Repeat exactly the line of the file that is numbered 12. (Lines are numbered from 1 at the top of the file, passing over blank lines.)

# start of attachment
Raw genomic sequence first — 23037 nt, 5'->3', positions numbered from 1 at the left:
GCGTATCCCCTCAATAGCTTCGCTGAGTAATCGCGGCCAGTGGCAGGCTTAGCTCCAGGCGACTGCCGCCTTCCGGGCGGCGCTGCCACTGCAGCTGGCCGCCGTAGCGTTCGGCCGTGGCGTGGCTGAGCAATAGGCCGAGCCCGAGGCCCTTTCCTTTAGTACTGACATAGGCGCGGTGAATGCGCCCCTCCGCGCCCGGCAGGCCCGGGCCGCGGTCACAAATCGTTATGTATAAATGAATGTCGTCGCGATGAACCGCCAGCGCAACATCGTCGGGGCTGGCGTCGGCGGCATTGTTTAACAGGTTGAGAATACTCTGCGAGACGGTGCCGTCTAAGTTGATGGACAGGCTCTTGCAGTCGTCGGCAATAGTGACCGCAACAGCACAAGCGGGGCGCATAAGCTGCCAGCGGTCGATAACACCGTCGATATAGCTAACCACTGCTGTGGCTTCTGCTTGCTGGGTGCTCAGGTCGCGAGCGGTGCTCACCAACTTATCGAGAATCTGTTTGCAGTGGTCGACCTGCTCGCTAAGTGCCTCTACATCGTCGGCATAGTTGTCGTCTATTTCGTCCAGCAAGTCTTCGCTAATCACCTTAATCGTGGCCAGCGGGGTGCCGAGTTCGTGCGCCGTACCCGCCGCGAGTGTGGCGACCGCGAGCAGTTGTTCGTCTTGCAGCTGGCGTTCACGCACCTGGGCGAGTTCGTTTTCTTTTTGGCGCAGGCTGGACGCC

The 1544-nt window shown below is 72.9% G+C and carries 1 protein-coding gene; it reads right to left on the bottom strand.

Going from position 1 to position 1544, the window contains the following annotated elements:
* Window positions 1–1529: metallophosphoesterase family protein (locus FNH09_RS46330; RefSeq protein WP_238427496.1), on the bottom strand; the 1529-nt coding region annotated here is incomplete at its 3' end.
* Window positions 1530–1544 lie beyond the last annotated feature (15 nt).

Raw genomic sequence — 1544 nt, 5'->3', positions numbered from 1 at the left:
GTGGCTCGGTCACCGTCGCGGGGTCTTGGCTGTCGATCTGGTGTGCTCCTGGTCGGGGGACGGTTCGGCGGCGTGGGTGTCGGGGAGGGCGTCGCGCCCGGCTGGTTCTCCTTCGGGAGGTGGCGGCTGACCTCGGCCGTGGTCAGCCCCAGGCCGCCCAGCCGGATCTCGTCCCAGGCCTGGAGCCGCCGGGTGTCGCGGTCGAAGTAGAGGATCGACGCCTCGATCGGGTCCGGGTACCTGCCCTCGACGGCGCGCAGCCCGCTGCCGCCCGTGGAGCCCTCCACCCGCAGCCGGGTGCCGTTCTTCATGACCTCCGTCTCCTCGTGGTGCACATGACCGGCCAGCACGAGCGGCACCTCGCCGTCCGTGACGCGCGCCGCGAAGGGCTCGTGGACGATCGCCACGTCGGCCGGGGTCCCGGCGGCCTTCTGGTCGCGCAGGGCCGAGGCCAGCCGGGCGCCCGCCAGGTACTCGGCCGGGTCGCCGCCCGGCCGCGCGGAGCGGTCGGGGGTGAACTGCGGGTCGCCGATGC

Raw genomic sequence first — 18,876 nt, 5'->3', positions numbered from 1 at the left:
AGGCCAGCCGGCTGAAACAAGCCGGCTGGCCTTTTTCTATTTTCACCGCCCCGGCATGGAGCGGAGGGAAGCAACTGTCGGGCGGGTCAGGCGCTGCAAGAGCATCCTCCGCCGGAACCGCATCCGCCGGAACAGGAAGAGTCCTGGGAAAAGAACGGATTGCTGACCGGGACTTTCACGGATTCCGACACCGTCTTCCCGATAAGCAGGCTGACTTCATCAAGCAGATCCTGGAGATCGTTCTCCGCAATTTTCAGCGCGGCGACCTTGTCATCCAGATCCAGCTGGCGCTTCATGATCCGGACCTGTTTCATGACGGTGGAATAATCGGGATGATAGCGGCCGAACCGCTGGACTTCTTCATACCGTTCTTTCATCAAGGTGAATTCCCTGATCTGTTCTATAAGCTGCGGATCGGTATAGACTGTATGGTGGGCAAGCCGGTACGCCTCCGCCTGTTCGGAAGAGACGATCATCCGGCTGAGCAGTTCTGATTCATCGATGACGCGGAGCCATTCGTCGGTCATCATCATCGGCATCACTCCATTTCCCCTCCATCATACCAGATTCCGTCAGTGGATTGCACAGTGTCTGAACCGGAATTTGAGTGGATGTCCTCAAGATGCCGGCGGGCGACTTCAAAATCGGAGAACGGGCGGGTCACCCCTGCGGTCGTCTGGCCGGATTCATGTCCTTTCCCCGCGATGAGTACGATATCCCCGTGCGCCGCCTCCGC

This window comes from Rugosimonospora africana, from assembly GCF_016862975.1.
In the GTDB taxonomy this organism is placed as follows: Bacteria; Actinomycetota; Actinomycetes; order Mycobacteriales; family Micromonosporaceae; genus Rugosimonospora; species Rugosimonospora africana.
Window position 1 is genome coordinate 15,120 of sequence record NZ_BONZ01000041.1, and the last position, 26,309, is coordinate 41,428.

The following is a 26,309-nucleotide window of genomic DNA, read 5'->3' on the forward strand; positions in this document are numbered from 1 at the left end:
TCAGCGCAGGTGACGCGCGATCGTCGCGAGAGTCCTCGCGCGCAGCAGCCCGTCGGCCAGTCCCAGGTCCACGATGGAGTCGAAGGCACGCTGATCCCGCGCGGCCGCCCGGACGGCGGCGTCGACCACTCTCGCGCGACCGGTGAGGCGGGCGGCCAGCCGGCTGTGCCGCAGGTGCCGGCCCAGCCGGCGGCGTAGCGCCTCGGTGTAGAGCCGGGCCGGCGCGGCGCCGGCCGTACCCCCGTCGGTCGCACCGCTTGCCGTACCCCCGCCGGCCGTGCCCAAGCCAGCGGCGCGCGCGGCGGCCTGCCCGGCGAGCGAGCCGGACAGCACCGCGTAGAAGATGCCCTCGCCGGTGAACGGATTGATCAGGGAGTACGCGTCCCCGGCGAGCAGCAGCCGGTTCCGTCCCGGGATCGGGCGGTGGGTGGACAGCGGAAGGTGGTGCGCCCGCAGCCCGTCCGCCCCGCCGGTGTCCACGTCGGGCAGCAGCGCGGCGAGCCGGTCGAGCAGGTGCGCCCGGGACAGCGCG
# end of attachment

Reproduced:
In the GTDB taxonomy this organism is placed as follows: Bacteria; Actinomycetota; Actinomycetes; order Mycobacteriales; family Micromonosporaceae; genus Rugosimonospora; species Rugosimonospora africana.